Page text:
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Sometimes, movie franchises defy capitalism and common sense and actually work - it's arguable, of course, but Back to the Future, for instance, started from a great premise and produced two subsequent sequels that were at least as entertaining if not as good as the original. It's pretty obvious from the outset, however, that L: Change The World is going to be a terribly embarrassing footnote to the Death Note series (which proved itself to be a surprisingly effective adaptation of a wildly popular, insanely intelligent Japanese manga). Sure, it sounded promising on paper: take the breakout character from the series, the insanely cool, bizarrely quirky L, and give him his own film. Let him match his legendary crime-solving wit with criminals bent on thwarting the current world order, even as he labours under a death sentence he imposed on himself in a bid to outplay his last target, the criminally insane genius Light. WHY NOT.
Well, the entire film sets out to prove why not. I'll try to summarise the plot, although what there is of it is laughable and just a mess. It turns out that L (Kenichi Matsuyama), ticking clock of DOOM right over his head, is not the only crime-solving genius out there. Good ol' mentor Watari (Shunji Fujimura) actually has a vast network of alphabetised agents all saving the world - theoretically. When a biological weapon in the form of a virus is tested on a remote Southeast Asian village, one of Watari's agents sends a young boy to L's side... even as doctors Koichi Matsudo (Sei Hiraizumi) and Kujo (Youki Kudoh) work together to find the vaccine to this lethal virus. But everything is not as it seems: soon, L, saddled with the young boy and Koichi's daughter, must set out on one last journey to save the world from a biological compound that can kill in seconds...
Okay, so I clearly gave up on summarising the plot. There's nothing that can really make it sound good, and the plotholes only gape ever further as the movie progresses. Character development is next to nil, as every character other than L is a stereotype (evil cackling villains with one sole glassy eye) or just plain bizarre (the children in L's charge). Even L, the most fascinating character in the Death Note series, comes off flat here: there is still comedy and some fun to be had when L trots out his quirky ways of eating or taking care of other human beings (he seems a bit of a misanthrope but he's a smart sweetheart, really), and Matsuyama, so effortlessly cool in the original films, does his best with a poorly underwritten, badly developed role. That he still manages to make you care for L even when the character mysteriously becomes a nursemaid and an action star, displaying next to none of the brains for which he is renowned, is a testament to his star power.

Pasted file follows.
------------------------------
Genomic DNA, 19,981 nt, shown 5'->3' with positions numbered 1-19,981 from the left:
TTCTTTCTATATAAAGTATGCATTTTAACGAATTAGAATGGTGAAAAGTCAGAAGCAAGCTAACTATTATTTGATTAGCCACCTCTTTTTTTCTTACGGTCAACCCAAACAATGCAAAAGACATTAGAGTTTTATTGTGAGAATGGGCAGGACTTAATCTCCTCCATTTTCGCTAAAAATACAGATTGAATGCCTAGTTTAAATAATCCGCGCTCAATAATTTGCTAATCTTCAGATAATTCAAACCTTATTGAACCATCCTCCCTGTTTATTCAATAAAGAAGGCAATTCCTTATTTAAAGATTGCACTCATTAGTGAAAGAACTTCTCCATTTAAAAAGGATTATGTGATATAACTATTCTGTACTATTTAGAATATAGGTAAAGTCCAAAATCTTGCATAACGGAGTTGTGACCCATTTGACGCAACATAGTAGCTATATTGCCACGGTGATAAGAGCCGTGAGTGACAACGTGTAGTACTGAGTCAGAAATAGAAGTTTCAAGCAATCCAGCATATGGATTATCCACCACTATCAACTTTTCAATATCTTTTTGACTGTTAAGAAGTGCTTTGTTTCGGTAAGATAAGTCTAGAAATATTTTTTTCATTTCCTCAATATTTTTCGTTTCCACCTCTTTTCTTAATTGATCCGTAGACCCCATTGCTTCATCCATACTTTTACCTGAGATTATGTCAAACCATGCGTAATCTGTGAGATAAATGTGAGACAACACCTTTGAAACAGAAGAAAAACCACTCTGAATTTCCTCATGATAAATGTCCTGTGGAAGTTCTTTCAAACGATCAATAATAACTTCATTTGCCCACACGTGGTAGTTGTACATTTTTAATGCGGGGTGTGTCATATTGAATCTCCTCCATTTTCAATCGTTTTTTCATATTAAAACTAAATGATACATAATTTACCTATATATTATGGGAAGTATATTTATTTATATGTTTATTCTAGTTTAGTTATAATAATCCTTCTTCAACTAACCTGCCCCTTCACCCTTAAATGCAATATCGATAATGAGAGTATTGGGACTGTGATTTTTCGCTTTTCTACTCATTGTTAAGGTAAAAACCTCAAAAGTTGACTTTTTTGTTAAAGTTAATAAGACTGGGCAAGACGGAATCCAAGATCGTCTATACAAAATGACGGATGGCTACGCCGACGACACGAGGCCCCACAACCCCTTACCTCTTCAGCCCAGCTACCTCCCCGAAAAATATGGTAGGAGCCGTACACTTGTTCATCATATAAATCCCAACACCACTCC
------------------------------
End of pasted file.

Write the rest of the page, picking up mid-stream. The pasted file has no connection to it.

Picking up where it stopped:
In other words, you'll be disappointed - sorely - if you're watching this film for any reason other than that you're a fan of the cast. I must say that, given the ridiculously shoddy script and surreal situations this film purports to spin into a narrative, the actors really give it their all. The villains are chilling despite being stereotypes, the little girl (whose name I cannot find) is a fabulous actress. But the story, the story, is just plain too ridiculous to be believed - as you discover the motivation for the unleashing of the virus, the horror-movie schlockiness of a secondary character's demise, the soap-opera mentality that seemed to underpin the whole enterprise... by the time you hit the almost airborne climax, with bit actors exploding in pustules and misguided emoting by all concerned, you'll be wondering just what happened to a franchise once so promising.
It's called cashing in - and in this instance, it produced a film so drearily dreadful that I can't even be bothered to go beyond a fifth paragraph in my review. Just be warned: stay away for your sanity and health, and you should be all the better for it.
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